“One of the most intimidating things about writing songs,” songwriter and Swallow Hill Music Instructor Martin Gilmore says, “is the blank sheet of paper.”
That “blank sheet of paper,” whether literal or metaphorical, is where a lot of songwriters, regardless of their experience, get stuck. Answering the question Where do I start? will be one of the many topics in Songwriters Song Circle, Martin’s new class at Swallow Hill.
Martin invites serious songwriters of all levels to enroll in the class, which runs Thursday evenings this fall from September 5 to October 24, 6 to 7 p.m. at Swallow Hill’s Yale Avenue location. Spaces are limited, early registration is encouraged.
“You’ll get weekly assignments that you will be expected to complete, and come in and share them in a very supportive environment,” Martin says.
He adds this class differs from songwriting classes he’s taught in the past. Those classes provided a more broad overview of the songwriting process, including song structures, terminology, and business aspects. He says “This one’s more about the creative aspect.”
When asked to give an example or two of what the assignments might look like, Martin says he might ask students to write a song in a specific form.
“Maybe one of the assignments will ask you to write a jazz standard in an AABA form, which maybe forces you out of your comfort zone.”Another example of a potential assignment is being given a specific subject to write about, like a current event or news item.
“A lot of people suffer from writer’s block, and there are lots of different ways to get around it,” he says. “I think the biggest one is learning something new, and exploring something new, and being forced to write something new.”
“I also feel, anytime I’ve gone through writer’s block, just having a deadline has been really helpful.” On this point, Martin feels the weekly assignments and following through on them will help students.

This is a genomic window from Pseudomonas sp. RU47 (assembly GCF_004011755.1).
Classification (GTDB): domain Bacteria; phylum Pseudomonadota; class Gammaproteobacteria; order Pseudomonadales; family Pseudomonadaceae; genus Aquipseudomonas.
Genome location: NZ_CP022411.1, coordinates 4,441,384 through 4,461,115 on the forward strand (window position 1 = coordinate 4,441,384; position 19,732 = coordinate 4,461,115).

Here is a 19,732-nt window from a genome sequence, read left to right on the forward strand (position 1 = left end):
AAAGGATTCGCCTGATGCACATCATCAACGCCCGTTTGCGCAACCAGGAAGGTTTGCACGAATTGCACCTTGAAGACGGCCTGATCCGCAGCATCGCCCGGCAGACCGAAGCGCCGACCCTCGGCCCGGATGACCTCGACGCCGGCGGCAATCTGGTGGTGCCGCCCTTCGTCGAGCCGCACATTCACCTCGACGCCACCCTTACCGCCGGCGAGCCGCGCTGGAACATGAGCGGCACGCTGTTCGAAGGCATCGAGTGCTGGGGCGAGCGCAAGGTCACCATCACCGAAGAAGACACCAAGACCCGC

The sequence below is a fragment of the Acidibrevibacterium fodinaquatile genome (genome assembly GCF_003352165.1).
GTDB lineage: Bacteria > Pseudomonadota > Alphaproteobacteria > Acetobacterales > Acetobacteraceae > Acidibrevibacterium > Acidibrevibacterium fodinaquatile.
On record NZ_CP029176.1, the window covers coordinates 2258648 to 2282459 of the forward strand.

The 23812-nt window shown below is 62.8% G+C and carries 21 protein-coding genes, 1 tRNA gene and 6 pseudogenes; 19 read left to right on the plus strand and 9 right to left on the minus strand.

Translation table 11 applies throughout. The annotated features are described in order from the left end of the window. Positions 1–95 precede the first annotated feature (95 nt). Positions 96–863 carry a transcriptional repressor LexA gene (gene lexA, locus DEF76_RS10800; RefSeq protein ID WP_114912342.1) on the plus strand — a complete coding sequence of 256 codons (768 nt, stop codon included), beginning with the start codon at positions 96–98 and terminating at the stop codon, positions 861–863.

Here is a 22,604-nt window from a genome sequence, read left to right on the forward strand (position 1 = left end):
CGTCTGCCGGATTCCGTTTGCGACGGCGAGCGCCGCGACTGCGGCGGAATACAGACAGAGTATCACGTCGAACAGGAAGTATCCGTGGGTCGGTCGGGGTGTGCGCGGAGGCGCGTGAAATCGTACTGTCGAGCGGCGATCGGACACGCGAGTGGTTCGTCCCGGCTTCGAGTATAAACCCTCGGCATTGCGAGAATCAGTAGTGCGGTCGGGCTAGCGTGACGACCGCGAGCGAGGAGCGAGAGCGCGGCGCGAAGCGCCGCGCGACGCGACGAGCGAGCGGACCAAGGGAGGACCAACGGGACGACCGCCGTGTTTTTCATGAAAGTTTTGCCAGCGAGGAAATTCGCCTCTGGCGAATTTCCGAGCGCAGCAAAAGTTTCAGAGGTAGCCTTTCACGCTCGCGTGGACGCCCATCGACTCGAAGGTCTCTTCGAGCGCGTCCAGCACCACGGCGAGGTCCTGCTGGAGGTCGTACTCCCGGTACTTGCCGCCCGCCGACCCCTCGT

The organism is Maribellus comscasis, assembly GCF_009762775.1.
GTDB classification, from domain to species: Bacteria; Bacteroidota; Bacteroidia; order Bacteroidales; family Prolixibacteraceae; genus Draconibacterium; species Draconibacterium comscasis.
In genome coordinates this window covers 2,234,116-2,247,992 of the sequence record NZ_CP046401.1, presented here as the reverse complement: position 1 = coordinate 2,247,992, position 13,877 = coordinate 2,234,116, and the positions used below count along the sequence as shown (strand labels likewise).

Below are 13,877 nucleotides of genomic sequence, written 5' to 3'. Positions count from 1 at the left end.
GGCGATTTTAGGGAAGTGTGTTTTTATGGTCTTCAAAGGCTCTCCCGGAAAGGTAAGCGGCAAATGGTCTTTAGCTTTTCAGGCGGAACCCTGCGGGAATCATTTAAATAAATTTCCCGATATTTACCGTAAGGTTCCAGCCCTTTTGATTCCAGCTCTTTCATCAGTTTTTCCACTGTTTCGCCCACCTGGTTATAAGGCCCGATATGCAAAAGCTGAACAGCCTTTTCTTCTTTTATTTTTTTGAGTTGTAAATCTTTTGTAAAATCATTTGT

Not all of it will be ‘here’s an assignment go do it.’ We’ll talk about chord progressions and how you make it more interesting.”
Martin hopes students will play their songs in class. “I like to encourage people to play because you might get the emotion a little better in the moment.”
That said, he doesn’t want students to get hung up on the performance aspect in this class. It’s all about songwriting.
Martin is open to a wide array of instruments. “I’m cool with electronic stuff, GarageBand, Ableton, if that’s what you’d like to use,” he says. “If you like to play the piano we can accommodate that. Mandolin, banjo, whatever.”
“It’s hard being a singer-songwriter and playing the saxophone,” he adds with a slight chuckle, “not impossible, but hard.”
Ultimately Songwriters Song Circle is about giving songwriters a chance to practice their craft in new and fun but challenging ways.
“If you want to be a good songwriter,” Martin says, “it’s just like the guitar, you’ve got to practice it.”